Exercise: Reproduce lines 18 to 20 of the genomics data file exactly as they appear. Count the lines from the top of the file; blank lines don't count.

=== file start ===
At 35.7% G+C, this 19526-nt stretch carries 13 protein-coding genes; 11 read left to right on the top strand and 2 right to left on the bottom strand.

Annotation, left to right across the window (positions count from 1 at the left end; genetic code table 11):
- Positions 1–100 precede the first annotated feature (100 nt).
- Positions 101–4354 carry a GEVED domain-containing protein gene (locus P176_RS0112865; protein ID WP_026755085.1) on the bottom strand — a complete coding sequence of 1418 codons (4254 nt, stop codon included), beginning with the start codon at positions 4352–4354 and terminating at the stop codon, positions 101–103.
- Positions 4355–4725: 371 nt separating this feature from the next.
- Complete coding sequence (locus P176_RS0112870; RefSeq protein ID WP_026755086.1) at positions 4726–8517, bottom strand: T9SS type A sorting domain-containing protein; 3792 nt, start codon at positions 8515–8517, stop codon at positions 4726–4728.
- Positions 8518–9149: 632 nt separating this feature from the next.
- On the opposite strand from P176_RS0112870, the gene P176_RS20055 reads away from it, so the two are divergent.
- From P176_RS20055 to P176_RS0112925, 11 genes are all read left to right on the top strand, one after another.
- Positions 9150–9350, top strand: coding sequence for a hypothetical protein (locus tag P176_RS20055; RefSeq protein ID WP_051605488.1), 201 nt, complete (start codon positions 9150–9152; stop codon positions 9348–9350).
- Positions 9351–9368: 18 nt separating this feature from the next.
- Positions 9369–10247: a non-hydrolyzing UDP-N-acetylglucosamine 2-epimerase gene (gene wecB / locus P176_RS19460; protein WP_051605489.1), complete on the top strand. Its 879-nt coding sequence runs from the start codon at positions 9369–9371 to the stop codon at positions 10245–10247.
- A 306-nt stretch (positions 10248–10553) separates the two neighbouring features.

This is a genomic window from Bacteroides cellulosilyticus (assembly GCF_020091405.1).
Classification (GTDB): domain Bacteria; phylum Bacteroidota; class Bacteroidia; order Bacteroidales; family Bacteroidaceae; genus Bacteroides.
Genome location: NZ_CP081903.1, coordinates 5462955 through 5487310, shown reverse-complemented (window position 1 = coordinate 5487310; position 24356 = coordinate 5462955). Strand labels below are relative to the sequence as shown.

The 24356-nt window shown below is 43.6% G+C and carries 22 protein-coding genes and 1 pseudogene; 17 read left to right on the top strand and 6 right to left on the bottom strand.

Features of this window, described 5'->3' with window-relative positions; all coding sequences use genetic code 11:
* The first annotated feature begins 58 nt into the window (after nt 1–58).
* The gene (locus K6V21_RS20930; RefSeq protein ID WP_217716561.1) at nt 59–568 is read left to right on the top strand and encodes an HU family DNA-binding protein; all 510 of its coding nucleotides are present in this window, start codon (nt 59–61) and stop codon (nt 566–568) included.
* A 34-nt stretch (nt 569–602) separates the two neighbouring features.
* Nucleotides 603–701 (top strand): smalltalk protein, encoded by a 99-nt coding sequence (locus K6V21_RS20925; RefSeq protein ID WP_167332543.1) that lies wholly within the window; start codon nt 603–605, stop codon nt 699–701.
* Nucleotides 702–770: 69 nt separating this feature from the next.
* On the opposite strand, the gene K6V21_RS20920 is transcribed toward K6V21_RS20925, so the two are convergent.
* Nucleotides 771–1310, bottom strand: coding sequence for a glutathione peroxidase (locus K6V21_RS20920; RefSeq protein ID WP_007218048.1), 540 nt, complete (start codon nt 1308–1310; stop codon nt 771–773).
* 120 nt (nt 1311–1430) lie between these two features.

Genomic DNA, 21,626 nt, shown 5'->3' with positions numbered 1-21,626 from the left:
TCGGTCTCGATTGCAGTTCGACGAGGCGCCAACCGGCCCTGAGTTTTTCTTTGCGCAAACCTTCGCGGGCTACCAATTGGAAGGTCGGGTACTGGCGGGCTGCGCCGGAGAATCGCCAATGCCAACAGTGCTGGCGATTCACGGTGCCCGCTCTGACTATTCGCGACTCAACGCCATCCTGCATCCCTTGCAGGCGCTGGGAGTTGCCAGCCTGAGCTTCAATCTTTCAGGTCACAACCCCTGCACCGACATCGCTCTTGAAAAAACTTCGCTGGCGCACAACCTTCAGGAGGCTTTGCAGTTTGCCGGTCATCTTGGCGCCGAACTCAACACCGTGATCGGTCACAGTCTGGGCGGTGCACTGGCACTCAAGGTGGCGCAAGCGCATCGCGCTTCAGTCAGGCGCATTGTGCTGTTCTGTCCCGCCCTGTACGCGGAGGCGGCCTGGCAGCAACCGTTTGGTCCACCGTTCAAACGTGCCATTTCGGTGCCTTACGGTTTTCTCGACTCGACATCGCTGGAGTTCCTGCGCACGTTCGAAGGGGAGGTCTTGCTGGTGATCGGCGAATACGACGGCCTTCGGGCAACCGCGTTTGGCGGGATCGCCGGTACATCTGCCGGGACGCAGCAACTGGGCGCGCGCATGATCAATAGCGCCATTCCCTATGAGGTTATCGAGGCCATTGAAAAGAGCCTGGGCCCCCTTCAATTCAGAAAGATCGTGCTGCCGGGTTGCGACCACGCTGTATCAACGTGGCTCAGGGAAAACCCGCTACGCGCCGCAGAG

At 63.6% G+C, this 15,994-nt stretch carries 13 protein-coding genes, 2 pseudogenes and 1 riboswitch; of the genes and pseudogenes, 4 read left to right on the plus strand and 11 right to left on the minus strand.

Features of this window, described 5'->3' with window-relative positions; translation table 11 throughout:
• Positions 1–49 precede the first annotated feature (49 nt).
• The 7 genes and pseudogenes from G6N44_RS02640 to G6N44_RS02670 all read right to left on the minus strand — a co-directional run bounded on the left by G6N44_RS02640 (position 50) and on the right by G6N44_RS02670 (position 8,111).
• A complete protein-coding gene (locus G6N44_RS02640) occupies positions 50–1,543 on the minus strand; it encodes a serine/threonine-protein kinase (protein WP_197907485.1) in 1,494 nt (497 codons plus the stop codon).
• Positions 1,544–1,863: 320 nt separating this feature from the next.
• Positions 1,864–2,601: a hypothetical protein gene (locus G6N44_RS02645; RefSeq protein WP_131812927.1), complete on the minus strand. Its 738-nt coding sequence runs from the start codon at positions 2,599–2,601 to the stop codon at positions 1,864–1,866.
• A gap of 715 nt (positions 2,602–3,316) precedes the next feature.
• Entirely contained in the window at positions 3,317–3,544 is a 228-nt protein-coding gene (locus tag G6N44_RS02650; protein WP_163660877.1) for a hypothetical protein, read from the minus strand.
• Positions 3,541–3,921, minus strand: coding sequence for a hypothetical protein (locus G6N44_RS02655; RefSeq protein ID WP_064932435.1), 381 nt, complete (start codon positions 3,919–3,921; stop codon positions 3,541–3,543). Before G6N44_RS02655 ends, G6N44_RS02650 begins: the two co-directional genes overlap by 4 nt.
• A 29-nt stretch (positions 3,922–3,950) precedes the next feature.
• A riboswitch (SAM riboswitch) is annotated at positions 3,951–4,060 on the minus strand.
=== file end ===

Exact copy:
Features of this window, described 5'->3' with window-relative positions; all coding sequences use genetic code 11:
* The first annotated feature begins 58 nt into the window (after nt 1–58).
* The gene (locus K6V21_RS20930; RefSeq protein ID WP_217716561.1) at nt 59–568 is read left to right on the top strand and encodes an HU family DNA-binding protein; all 510 of its coding nucleotides are present in this window, start codon (nt 59–61) and stop codon (nt 566–568) included.